^ driving himself driven : Tom Hardy as Locke
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A man driving around in his car might not make for much of a movie, not unless he’s got a phalanx of baddies armed with uzis blasting away on his ass. That’s not the case in “Locke,” and thankfully so. What “Locke” has going for it is high stakes and Tom Hardy, the actor who has done everything from the violently outlandish “Bronson” to “Tinker Tailor, Soldier Spy” and even played a malevolent cage fighter in “Warrior,” not to mention those small films he did with Christopher Nolan : “Inception” and his indelible turn as Bane in “The Dark Knight Rises.” Hardy’s range and versatility has him on his way to becoming the bonafide A list name from the UK that Jude Law never quite got to. If there was any question, “Locke” cinches it.
The premise is quite simple : a man gets in his car and drives for nearly ninety minutes in crisis management mode. Hardy’s Ivan Locke is a high performing construction foreman building the biggest modern day skyscraper in the London area, into whose BMW bluetooth system panicked calls from a woman, in a hospital and needing his reassurance, keep pouring. He also uses this system, as platform for a calm control over things out of his reach — and as the driving plot device for the film, to let his most loyal know, by direct report, that that he won’t be there tomorrow at 5AM when hundreds of cement trucks will roll in to pour the building’s foundation. This sets off a management shit storm, but Locke, ever calm and confident. diffuses each mini tempest with reason, explanation and solution. What’s not so easy are the calls from his wife, confused as to why he is driving through the night and not home watching the big soccer game with the boys.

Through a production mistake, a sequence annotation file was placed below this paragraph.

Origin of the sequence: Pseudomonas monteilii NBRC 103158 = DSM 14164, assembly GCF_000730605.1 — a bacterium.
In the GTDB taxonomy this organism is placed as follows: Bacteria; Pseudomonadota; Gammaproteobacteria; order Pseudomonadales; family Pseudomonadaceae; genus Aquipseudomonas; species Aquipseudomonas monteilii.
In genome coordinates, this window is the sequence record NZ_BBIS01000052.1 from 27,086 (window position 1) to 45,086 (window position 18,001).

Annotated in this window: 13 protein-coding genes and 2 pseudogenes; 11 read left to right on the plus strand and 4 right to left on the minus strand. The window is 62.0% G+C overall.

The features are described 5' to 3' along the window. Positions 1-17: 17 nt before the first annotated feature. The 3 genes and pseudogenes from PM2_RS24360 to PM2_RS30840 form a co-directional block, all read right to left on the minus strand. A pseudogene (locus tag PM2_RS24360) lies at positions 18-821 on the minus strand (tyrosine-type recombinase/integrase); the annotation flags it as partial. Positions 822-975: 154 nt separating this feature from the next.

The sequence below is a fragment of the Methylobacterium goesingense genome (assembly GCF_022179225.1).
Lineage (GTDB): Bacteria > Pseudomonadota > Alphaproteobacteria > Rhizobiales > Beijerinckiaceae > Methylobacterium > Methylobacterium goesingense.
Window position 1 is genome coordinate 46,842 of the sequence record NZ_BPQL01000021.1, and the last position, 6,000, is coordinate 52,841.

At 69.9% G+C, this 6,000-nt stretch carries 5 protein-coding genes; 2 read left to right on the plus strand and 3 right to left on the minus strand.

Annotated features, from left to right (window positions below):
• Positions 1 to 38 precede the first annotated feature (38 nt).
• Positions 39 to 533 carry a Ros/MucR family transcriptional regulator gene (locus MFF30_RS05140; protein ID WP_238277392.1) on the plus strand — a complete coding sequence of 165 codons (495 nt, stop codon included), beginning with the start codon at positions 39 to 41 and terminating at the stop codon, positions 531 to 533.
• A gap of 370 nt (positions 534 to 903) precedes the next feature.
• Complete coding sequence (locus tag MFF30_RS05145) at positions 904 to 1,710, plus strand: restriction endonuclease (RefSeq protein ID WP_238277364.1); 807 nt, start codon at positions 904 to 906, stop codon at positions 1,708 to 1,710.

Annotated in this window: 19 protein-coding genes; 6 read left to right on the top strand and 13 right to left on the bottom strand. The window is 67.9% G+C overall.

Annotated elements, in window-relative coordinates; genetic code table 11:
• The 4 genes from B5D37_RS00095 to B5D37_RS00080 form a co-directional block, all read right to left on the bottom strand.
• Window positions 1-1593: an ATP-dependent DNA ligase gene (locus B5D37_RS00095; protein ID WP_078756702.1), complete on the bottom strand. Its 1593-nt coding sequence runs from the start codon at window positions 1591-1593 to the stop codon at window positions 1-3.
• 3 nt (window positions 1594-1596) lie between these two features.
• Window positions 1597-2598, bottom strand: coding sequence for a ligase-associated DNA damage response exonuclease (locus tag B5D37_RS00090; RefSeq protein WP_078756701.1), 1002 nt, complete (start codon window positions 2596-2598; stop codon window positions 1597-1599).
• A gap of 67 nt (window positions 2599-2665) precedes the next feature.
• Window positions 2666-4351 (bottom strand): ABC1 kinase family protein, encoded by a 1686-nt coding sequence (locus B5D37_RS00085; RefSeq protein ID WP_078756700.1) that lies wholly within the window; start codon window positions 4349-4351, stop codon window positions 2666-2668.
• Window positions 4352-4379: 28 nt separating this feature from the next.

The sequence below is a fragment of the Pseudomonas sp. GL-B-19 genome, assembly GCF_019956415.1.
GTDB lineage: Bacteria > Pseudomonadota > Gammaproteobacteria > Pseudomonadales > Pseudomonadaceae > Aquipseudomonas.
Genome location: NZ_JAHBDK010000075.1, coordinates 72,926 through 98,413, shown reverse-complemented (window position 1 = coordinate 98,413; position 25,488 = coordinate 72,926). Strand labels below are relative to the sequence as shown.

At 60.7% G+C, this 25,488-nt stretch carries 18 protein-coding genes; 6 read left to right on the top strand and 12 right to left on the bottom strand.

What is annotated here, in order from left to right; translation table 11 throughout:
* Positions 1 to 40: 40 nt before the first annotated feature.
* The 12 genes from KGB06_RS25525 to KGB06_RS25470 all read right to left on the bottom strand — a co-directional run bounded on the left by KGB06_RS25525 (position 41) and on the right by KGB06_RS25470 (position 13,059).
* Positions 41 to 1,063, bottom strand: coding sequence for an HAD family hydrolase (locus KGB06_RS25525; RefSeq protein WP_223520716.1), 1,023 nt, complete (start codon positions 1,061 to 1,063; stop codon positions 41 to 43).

The reason Locke is ostensibly ducking out on matters is a big MacGuffin. To say any more would be to cheat the film, but I can tell you this, I never knew that a pour of cement was so complicated, nor had I ever seen a builder so intimately involved in the process. What’s also amazing is the gorgeous, simple, stark cinematography by Haris Zambarloukos. The streak of lights and the illumination and enveloping blackness of night are breathtaking and as much a player in Locke’s lonely emotional journey as is his bluetooth. And not enough can be said of Hardy, pinned behind the wheel the whole time with the camera close in on his face as he talks through some sticky situations, it’s a tour de force performance that you see more on stage than on the scree, and his use of nuance and inflection nails simple emotional ripples, especially when anger masks behind his soothing words.
Director Steven Knight has mainly been a writer to date, with “Easter Promises” and “Dirty Pretty Things” to his credit, but as a man who puts pen to paper to plumb a soul, he gets this character study right both on pad and behind the lens. Shooting off into the unknown to atone is a brave choice not many would make. Locke risks a lot; Hardy and Knight may have risked more. The riches of their gamble shimmer in the cold dark night heading into London, guided by a chill electronic voice of one of Siri’s sisters. This subtle commentary on technology and being wired in is a daft mirror. Not all of “Locke” rings through, but that which rings is very real and leaves much to reflect upon.
— Tom Meek / Meek at the Movies